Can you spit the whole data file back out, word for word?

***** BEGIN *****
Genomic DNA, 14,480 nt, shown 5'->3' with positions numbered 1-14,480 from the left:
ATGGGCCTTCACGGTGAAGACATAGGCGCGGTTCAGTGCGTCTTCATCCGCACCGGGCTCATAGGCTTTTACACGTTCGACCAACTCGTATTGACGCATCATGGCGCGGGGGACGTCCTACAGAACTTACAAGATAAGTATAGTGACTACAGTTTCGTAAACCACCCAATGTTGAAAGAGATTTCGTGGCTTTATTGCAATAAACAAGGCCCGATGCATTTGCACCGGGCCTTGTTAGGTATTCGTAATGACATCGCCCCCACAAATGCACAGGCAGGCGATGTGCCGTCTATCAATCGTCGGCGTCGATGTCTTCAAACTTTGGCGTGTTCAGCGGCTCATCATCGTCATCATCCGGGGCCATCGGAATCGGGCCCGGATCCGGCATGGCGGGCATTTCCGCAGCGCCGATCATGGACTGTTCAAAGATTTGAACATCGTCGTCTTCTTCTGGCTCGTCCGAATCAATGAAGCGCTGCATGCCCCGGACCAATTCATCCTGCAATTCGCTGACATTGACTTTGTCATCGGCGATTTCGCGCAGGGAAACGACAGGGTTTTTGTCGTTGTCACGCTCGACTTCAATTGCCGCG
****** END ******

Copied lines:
Genomic DNA, 14,480 nt, shown 5'->3' with positions numbered 1-14,480 from the left:
ATGGGCCTTCACGGTGAAGACATAGGCGCGGTTCAGTGCGTCTTCATCCGCACCGGGCTCATAGGCTTTTACACGTTCGACCAACTCGTATTGACGCATCATGGCGCGGGGGACGTCCTACAGAACTTACAAGATAAGTATAGTGACTACAGTTTCGTAAACCACCCAATGTTGAAAGAGATTTCGTGGCTTTATTGCAATAAACAAGGCCCGATGCATTTGCACCGGGCCTTGTTAGGTATTCGTAATGACATCGCCCCCACAAATGCACAGGCAGGCGATGTGCCGTCTATCAATCGTCGGCGTCGATGTCTTCAAACTTTGGCGTGTTCAGCGGCTCATCATCGTCATCATCCGGGGCCATCGGAATCGGGCCCGGATCCGGCATGGCGGGCATTTCCGCAGCGCCGATCATGGACTGTTCAAAGATTTGAACATCGTCGTCTTCTTCTGGCTCGTCCGAATCAATGAAGCGCTGCATGCCCCGGACCAATTCATCCTGCAATTCGCTGACATTGACTTTGTCATCGGCGATTTCGCGCAGGGAAACGACAGGGTTTTTGTCGTTGTCACGCTCGACTTCAATTGCCGCG